For these people, it wasn’t enough to control their own environment and what they do within their own homes but to take pleasure in watching others squirm when the government fermented our civil liberties into an intoxicating substance that could only satisfy the thirst of the tyrants amongst us.
But now that the hysteria has subsided and the tyrannical drunkards are beginning to sober up, they have a new demand for us to adhere to: a demand for forgiveness.
Live on Bill Maher’s HBO show “Real Time with Bill Maher”, NYU professor Scott Galloway proposed that now that we are in the aftermath of the pandemic response and harsh lockdowns, that we should have more “grace and forgiveness” for people like Galloway, who wanted even harsher restrictions on daily American life.
"I was on the board of my kids' school during COVID. I wanted a harsher lockdown policy. In retrospect: I was wrong.” Galloway reflected.
Galloway continued, “The damage to kids of keeping them out of school longer was greater than the risk. But here's the bottom line: We were doing our best. But let's give a little grace and forgiveness for the shit show that was COVID."
Galloway is not alone in his wishful thinking to grant our tyrants of yesteryear an emotional amnesty but it’s hard for us to accept that it’s now water under the bridge when their advocacy pushed people one step closer to living underneath one.
It’s hard for me to reconcile that people like Galloway were cheering when employers looked at their loyal employees like my wife and coerced her into getting injected with a vaccine that she didn’t want or else lose her income.
See, when we objected to being subjected to having our livelihoods dangled over our heads like an economic carrot, the gleeful tyrannical sociopaths grinned with pleasure as they gaslighted us with claims of how we were still making a choice amid coercion.
They were drunk with power. Yet now that they’ve sobered up, they want us to forget how they threw up all over our civil liberties. They want me to put aside the anxiety I had as the Supreme Court was deciding if my employer had to comply with the government’s demands to either vaccinate their employees or inconvenience them with constant testing, even against the company's desires.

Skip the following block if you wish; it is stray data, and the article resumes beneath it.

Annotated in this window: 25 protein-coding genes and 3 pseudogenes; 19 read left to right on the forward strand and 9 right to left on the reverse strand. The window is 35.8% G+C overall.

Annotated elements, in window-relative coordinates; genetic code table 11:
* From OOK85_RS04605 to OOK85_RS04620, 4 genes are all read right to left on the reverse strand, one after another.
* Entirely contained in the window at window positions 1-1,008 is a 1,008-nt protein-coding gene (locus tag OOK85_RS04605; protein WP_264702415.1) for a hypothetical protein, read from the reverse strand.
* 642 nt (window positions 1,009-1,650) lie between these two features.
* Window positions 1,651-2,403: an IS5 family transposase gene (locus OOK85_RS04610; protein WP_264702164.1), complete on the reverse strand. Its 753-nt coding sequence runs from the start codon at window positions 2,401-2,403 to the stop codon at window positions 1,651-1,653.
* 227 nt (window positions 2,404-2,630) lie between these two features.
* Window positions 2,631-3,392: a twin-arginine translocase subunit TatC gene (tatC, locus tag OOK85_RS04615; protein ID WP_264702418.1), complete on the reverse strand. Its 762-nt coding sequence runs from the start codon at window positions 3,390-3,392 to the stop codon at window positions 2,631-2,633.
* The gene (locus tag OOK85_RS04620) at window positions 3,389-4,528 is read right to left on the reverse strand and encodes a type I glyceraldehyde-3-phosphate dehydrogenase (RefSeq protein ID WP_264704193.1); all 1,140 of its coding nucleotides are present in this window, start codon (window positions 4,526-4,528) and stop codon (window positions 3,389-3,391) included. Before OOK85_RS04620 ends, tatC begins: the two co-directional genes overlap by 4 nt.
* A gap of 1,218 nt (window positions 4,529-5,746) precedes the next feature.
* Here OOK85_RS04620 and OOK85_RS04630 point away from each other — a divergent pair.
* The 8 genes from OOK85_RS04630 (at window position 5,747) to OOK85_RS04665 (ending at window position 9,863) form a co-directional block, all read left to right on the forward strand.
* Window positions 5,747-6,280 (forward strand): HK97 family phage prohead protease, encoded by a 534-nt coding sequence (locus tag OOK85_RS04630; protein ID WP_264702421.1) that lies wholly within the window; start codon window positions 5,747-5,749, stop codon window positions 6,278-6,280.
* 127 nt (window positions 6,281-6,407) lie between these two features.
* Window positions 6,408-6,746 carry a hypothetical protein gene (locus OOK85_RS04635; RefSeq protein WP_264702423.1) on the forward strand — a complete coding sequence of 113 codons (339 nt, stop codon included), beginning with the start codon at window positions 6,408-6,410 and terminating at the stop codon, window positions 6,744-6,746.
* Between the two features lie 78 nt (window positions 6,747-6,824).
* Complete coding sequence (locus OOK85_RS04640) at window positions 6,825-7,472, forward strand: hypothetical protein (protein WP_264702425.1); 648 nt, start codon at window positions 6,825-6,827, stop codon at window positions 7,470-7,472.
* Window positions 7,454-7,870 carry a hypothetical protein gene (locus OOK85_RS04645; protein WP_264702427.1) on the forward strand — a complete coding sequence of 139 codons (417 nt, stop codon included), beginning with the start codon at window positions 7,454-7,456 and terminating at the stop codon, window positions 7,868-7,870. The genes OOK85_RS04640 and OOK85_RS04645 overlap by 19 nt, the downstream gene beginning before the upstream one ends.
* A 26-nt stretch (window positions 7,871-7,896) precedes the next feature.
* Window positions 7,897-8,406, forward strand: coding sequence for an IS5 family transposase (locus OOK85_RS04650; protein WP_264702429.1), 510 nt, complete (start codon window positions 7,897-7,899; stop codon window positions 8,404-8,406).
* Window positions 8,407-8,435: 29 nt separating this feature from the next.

I’m not one to hold a grudge and I believe that forgiveness is essential to the growth of human beings. However, forgiveness should not be asked of or demanded by the person or people who committed the atrocity because forgiveness is not for the aggressor but for the victimized.
Practicing forgiveness is an internal choice because constantly harnessing anger and anguish eventually eats away at you and can change who you are. But I do not forgive people who aren’t apologetic for their actions.
Our sobered tyrants don’t appear to be apologetic to me, they are just hungover and feel embarrassed for how carried away they became.
They’re unable to look people like me in the eyes and apologize for the damage they caused my family, the people they canceled for rightfully questioning their intoxicated demands, or the handicap they inflicted on the next generation of Americans.
Galloway wishes for us to have 'grace' now yet when it mattered in those dire times, that word never entered his vocabulary. They don’t deserve forgiveness, because they’re not ready to be accountable for the years of social abuse they put us through. The pandemic showed me that many in our society are in dire need of an intervention, so the people who were constantly ignored as they were actively being discarded can finally be heard by the ones who created the circumstances.
They may be sober today but if they continue down the path of avoiding accountability, I do not believe for one moment that they'll have the willpower to not drink from the bottle of tyranny again.
The shame they feel today won't prevent them from going bottoms up into another bender that will further erode our rights when the opportunity presents itself.
Forgiving the unaccountable tyrannical addicts of our society is tentative to enabling them to continue their destruction: I refuse to be an enabler.